1996 All-Ireland Senior Football Championship Final

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1996 All-Ireland Senior Football Final
Event 1996 All-Ireland Senior Football Championship
Date 15 September 1996
Venue Croke Park, Dublin
Referee Pat McEnaney (Monaghan)
Attendance 65,898
1995
1996 All-Ireland Senior Football Final Replay
Date 29 September 1996
Venue Croke Park, Dublin
Attendance 65,802
1997

The 1996 All-Ireland Senior Football Championship Final was the 109th All-Ireland Final and the deciding match of the 1996 All-Ireland Senior Football Championship, an inter-county Gaelic football tournament for the top teams in Ireland. It went to a replay and was eventually won by Meath, with Mayo losing.

The brawl[edit]

Tommy Dowd got a goal and Brendan Reilly got the winning point but none of this matters: all is forgotten now apart from the infamous brawl which broke out over by the Cusack Stand in the shadow of Hill 16. Every man on the pitch soon found himself in the middle of the melee, apart from Mayo goalkeeper John Madden, his full-back Kevin Cahill and Meath's Brendan Reilly.[1] Mayo could hardly have been surprised; Meath had destroyed favourites Tyrone in the semi-final with a surprising display that left the young pretenders arriving in the final on the crest of a wave. The fight was started when after a series of violent assaults on Meath player 19 year-old Darren Fay by Ray Dempsey and Anthony Finnerty. After that almost 30 players joined in a brawl that will go down as one of the worst ever seen at a GAA match.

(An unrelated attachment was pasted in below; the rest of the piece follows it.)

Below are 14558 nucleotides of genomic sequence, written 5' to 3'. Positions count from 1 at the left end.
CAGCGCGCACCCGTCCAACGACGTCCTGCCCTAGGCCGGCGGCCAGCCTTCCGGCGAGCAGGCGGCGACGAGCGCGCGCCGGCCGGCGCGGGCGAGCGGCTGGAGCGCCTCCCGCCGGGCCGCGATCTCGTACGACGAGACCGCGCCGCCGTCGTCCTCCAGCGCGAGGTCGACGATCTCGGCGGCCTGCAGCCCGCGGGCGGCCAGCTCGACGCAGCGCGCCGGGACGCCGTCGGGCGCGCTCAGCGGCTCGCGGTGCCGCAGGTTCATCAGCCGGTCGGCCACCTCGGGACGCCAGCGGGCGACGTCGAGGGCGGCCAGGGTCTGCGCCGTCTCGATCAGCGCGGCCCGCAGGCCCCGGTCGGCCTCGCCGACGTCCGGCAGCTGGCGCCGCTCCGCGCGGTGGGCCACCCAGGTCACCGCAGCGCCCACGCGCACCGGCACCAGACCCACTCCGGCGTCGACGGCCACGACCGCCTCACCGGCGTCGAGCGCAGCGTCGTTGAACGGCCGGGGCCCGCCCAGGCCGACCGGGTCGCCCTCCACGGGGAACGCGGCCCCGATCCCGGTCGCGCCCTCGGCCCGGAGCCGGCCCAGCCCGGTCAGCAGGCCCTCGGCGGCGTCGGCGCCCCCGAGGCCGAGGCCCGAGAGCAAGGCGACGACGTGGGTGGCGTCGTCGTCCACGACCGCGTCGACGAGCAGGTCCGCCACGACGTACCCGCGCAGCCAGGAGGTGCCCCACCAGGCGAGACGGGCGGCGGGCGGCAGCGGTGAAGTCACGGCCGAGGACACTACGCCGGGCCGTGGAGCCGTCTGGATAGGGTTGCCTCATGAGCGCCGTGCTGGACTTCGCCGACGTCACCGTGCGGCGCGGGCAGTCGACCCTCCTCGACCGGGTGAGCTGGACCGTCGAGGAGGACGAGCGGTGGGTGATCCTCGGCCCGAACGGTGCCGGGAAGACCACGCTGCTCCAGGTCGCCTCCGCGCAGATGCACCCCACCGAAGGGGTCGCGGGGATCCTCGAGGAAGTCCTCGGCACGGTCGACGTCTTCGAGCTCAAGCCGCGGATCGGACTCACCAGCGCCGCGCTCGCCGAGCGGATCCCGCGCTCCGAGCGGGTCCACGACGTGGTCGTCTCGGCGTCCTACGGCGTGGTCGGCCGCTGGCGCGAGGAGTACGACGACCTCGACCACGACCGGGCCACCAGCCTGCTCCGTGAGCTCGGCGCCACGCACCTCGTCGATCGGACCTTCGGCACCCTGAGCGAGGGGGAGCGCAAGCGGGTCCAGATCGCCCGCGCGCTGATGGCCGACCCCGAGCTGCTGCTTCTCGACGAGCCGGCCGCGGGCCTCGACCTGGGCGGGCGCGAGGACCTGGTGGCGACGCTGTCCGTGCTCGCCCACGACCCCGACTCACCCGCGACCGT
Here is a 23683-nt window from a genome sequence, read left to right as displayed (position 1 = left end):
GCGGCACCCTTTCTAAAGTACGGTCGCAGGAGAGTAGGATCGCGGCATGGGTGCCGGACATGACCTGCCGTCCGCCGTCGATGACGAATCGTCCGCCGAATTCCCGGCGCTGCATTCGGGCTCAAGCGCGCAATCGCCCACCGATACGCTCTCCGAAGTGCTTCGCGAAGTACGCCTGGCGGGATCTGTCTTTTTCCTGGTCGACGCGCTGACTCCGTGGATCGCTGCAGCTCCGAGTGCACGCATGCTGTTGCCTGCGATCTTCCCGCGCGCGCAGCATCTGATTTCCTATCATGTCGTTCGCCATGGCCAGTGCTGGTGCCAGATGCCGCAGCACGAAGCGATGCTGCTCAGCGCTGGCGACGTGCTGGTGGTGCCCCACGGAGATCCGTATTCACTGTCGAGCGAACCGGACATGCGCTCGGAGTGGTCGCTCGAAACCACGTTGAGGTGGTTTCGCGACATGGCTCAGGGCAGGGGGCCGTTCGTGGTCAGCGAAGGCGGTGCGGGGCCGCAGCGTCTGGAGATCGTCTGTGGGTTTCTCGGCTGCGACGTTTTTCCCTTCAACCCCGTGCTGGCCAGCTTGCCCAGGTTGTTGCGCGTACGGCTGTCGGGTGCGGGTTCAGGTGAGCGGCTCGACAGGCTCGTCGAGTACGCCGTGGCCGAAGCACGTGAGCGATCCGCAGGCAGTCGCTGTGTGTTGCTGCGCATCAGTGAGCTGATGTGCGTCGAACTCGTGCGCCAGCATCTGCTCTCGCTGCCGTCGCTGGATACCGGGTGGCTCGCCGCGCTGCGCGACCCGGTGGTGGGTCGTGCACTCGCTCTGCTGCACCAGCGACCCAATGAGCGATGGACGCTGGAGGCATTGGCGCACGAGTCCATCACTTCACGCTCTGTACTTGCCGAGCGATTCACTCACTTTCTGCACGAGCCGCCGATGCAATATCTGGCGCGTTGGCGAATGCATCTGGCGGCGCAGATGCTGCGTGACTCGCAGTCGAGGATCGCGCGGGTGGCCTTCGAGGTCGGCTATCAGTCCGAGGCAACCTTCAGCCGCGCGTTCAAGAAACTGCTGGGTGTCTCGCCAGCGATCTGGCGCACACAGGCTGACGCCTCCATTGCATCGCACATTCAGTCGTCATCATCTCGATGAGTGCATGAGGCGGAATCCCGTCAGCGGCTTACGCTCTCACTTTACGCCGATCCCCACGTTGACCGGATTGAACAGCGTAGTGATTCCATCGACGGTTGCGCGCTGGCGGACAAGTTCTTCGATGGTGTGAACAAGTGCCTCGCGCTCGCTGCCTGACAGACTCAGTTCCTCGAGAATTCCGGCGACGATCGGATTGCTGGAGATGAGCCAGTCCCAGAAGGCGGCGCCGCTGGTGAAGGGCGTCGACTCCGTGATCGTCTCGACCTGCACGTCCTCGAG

Referee Pat McEnaney sought to punish those he deemed the worst offenders. He decided he would send off Mayo's Liam McHale and Meath's John McDermott. "When it all settled down my gut instinct was to send off McDermott with McHale. I had my mind made up on that", McEnaney later said.[1]

Then he consulted with umpire Francie McMahon, who had witnessed something dreadful. "Pat," he said. "You're going to have to send off Colm Coyle. He's after dropping about six of them." One of the linesmen, Kevin Walsh, intervened to also highlight Coyle's alleged indiscretions.[1]

The games[edit]

The final ended in a draw, Meath getting last-minute point when Colm Coyle pumped the ball in that was allowed to bounce and ended up over the bar. As is customary, a replay followed. Meath won by a point, with goals by Trevor Giles (penalty) and Tommy Dowd.[2] Meath's Mark O'Reilly was just a boy that day.[3]

It was the first of two All-Ireland football titles for Meath that decade, followed by success in 1999. These two titles made Meath joint "team of the decade" for the 1990s with Down who won two titles in 1991 and 1994.[4] Mayo were hoping to bridge a gap that stretched all the way back to their All-Ireland football title winning team of 1951.[5] They failed, and would lose again in 1997.

References[edit]

  1. ^ a b c Keys, Colm (8 August 2009). "Thirteen years after infamous Mayo-Meath melee the shockwaves have not yet settled". Irish Independent. Retrieved 8 August 2009. 
  2. ^ High Ball magazine, issue No. 6, 1998.
  3. ^ Mooney, Brendan (1999). "O'Reilly joins list of great Meath wing backs". Irish Examiner. 
  4. ^ "Kerry on honour roll". Irish Independent. Independent News & Media. 14 September 2009. Retrieved 14 September 2009. 
  5. ^ McGee, Eugene (6 February 2006). "First signs that Mayo might be set to turn back the clock". Irish Independent. Independent News & Media. Retrieved 6 February 2006. 

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